I also picked up a few JSA collections from the local library, the best example being The Justice Society Returns!, which owes more than a debt to the aforementioned origin story, but builds other characters into the mix and heightens the profile of some more enduring, second-tier heroes; so out go Superman and Batman, but the likes of Hourman and Johnny Thunder get a much-deserved promotion. It's a pretty good, serialised story all told, with all the major players essentially getting a chapter of their own, and if there's a deluxe reprint - well, I'd be tempted to get it.

But as I say above, I think this is an era still ripe for use in today's comic book entertainment world. There are examples already of period-era heroes - Marvel's Captain America and its spin-off Agent Carter are obvious examples, and of course DC's Earth 2, the home of its Golden Age heroes, is now a Flash/Arrow-verse reality - and of course before he was making Man of Steel and Batman v Superman, director Zack Snyder cut his superhero teetch with the Minute Men of the Watchmen cinematic adaptation. 2017 will see a Wonder Woman movie which will tell a story spread over several decades, including the Second World War - perhaps it's not unreasonable to expect a few cameos there?

For me, though, the appeal of the Golden Age superhero is one of relatability. I will never have super powers or wield fantastic gas guns, magic rings or rods of power, but the vulnerability and human frailty of many of these early year super heroes is something I find more and more interesting as time goes by.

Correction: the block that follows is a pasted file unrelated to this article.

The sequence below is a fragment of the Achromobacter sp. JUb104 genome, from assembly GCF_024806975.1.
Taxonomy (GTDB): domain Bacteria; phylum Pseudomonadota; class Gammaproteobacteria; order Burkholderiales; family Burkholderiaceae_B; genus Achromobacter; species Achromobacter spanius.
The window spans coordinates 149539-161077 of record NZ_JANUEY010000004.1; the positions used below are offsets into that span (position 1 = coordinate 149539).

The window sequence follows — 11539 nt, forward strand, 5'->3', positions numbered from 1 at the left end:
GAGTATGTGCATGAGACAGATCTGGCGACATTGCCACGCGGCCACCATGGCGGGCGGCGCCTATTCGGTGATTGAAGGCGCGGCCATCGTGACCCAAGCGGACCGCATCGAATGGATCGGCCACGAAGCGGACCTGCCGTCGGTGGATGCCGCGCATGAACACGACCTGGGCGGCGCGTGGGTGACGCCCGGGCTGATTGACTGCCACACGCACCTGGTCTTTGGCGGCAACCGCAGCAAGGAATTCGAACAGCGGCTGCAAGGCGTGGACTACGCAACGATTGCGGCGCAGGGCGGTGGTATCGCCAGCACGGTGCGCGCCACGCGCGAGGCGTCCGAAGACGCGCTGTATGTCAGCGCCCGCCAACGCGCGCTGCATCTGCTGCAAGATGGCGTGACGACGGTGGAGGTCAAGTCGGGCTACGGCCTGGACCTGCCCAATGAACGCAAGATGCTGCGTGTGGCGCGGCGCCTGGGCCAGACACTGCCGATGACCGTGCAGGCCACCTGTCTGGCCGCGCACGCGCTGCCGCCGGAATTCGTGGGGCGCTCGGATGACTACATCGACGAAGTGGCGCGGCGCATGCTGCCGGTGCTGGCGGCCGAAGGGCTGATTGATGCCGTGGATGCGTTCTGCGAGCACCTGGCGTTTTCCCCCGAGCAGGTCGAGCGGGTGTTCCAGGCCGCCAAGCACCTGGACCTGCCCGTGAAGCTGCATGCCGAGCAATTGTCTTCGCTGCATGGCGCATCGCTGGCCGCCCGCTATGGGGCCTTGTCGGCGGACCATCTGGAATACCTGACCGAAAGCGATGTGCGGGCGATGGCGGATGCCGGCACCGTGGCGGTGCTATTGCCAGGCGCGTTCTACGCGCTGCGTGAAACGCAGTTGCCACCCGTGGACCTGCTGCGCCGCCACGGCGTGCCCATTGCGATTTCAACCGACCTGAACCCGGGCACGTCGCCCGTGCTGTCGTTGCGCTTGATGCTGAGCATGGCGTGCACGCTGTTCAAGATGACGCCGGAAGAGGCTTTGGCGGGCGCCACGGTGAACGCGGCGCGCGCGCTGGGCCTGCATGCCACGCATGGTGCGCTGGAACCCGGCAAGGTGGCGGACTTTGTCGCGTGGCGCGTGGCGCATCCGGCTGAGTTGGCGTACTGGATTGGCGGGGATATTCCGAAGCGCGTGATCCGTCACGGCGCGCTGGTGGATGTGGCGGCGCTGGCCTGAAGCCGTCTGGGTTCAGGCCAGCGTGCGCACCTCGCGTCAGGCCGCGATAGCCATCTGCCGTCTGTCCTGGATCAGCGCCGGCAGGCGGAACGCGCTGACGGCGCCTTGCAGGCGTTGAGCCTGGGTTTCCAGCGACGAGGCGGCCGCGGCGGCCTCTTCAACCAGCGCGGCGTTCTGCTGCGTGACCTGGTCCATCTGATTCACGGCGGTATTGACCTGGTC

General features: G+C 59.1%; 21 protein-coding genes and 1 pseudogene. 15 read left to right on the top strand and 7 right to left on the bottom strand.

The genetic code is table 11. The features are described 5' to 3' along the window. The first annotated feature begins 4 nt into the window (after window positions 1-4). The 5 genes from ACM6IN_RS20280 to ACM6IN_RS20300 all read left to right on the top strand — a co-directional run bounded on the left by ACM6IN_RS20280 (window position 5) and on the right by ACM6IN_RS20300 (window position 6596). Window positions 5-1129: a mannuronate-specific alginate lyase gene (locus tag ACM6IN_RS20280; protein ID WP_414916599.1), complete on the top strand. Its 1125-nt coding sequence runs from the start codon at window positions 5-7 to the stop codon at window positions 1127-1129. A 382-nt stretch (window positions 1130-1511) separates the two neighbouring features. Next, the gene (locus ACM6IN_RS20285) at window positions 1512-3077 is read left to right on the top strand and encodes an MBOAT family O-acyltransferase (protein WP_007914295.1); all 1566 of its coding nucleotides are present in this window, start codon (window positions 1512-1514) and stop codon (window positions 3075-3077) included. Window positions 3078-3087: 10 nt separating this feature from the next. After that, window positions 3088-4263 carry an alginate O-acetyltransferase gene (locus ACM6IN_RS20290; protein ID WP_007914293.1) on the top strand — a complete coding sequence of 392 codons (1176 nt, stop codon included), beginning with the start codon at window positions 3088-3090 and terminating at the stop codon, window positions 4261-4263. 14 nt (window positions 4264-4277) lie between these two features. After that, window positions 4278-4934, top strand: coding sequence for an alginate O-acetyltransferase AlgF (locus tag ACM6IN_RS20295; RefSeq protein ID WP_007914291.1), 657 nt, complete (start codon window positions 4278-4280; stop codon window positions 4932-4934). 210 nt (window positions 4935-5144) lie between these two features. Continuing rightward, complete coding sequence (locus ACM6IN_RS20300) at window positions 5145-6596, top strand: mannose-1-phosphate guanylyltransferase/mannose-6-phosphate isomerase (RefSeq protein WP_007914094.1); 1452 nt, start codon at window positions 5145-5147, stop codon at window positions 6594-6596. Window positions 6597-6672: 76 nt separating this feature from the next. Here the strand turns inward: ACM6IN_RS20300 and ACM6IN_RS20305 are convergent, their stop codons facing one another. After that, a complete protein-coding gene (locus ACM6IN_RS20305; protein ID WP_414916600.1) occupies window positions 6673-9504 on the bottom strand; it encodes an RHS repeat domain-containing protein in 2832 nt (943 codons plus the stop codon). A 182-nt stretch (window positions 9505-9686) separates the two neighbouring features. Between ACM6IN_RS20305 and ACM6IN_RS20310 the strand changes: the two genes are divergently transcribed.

Wednesday, October 28, 2015

Four Squares 1: The New Pod

Well, that hardly escalated at all.

It's been a busy month, and the month is almost over. My big October of RPG-blogging never happened - although I have been listening to a lot of SaveOrDie. Nevertheless, besides family stuff and work stuff I have fitted a few more things in. Like this:

Beyond the Sofa is another podcast I'm part of, after dipping my toe in the waters of Zeus Pod last year and watching and listening to it become the modest success that co-founder Jono Park made it. Zeus Pod is curently on hiatus while Jono works on his new life project, being a dad.

Coincidentally, BTS was born as a project between me and my good friend and fellow Dad and fan, David Ronayne.

Unlike Zeus Pod, BTS is a little less-focused on the new Doctor Who series, and in fact tok an element of my last Zeus Pod appearance as its kicking-off point. Two episodes in, and it's going well, and there's plenty more gas in the tank.

Also,we have a Facebook group. And a Twitter! And a gmail and a Soundcloud account!

Tune in!